Wellness Visit Tips. A Twin Mom Experience!

Navigating Wellness Visits. Identifying Your Twins. Getting Your Questions Answered.

Navigating Wellness Visits. Identifying Your Twins. Getting Your Questions Answered.

Becoming a mommy means getting familiarized with all of the fun that a wellness visit with the pediatrician brings. I clearly say that sarcastically, because in case you missed the title, we’re talking about wellness visits, twin style! Doctor’s appointments can be emotional for any parent. You get to deal with shots, tears, and just general developmental worries. “Is my child gaining enough, Are they eating enough, Are they hitting all of their milestones?” With twins, you also get the added bonus of just making sure that you aren’t losing track of anybody once they realize that you aren’t really making that fun stop at the toy store.

They basically walked around like they owned the place, exploring anything and everything within reach. Their visit from 6 months ago was a little bit different because, we had their big sister and my husband tag along with us, and I’m also completely sure that the twins came riding in their double stroller. This time I figured that since they’re such great walkers now, Ehh why not? Right. Well, I might have been overly optimistic about my plan.

Helpful Check-Up Tips

1. Bring The Stroller/ Babywear
My very first useful tip would be to bring your stroller, or babywear your twins for their doctor’s visits. I didn’t this time, and while it wasn’t a huge deal (2 kids, 2 arms, no problem!) it became super inconvenient when signing them in, filling out papers, or even in between their check-ups when one child or the other was completely like, “I’m out of here mom!” It might have been easier to just strap them in and take them out when needed. Now, I do drive our double stroller like a BOSS, so cutting corners around their pediatrician’s office has never been an issue for me, but if your office has smaller spaces, then maybe baby wearing would be a better option for you.

2. Dress Them Comfy
Another great tip to think about before you even step foot out of your front door is to really take into consideration what you’re dressing your twins in for the day. When our twins were younger, we always chose to bring them in their onesies if it was warm, and sleepers when it was cold. It made things super easy because literally 5 seconds after arriving they’re telling you to undress your babies anyway! If your visits aren’t hectic enough, the last thing you want to be doing is wrestling over dressing and undressing, zippers and buttons, and losing tiny socks.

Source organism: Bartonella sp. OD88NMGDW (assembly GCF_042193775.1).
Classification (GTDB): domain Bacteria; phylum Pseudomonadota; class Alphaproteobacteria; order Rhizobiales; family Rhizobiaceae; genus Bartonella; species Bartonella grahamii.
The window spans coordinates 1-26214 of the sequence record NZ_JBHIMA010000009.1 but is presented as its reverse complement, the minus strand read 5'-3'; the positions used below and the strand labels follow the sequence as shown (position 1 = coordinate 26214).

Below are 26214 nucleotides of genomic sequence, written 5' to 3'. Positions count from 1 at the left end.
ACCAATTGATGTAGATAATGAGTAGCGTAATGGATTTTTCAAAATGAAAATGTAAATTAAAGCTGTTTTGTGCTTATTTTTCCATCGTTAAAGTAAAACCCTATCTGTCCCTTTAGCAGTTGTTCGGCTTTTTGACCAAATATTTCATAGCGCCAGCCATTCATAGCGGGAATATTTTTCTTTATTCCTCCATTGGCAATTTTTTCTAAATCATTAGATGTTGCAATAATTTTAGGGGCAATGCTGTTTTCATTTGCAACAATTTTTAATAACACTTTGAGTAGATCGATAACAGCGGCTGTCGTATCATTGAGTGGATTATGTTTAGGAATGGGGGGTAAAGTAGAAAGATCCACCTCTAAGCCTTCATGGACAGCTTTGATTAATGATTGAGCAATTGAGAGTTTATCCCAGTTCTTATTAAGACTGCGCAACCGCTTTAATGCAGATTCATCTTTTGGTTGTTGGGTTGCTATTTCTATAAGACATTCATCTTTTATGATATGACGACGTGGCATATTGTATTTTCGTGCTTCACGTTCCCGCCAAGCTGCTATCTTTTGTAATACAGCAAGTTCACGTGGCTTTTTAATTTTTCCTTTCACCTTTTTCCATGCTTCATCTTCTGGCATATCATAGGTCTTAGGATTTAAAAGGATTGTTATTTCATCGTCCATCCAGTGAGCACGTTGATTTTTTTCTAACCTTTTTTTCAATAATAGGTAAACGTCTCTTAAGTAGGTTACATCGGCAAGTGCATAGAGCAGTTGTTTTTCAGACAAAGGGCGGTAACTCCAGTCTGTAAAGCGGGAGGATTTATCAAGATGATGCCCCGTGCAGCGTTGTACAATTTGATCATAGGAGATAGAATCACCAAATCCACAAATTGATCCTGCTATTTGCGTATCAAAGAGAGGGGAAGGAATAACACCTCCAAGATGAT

3. Dress Them With Identifiers
A lot of these tips can also apply to moms of singletons, (There I go using that word again.) but only a mother of multiples understands how important it is to help office staff identify your children! I can’t stress this enough, they will ask you at least 3 times before walking out of there, “Which one is this again?” Something super simple that I’ve learned in the last 2 years is to give the twins identifiers to help with any confusion. When they were still infants, I would dress them in different socks so that after getting them undressed it was still easier to differentiate between Baby A in the blue socks, and Baby B in the gray socks. The doctor has seen our boys plenty of times. Even more than the average number of visits, because they were preemies. Even more than the average number of preemie baby visits, because one of our sons has dealt with a few medical issues in his short life. Their doctor often still can’t tell them apart because well, identical twins, and because they’ve both grown and changed a lot since the last time she saw them. The boys also see the same few nurses when we go, and even though they recognize us when we walk through the door, they still don’t always know which twins is which. Now that they’re older, nothing has changed. I don’t often dress our twins alike anyway, but if I do, it won’t be on a trip to the doctor. I’ll choose to dress them differently, put a different cloth diaper pattern on them both, or I’ll still stick to my simple handy dandy sock trick.

4. Write Down Your Answers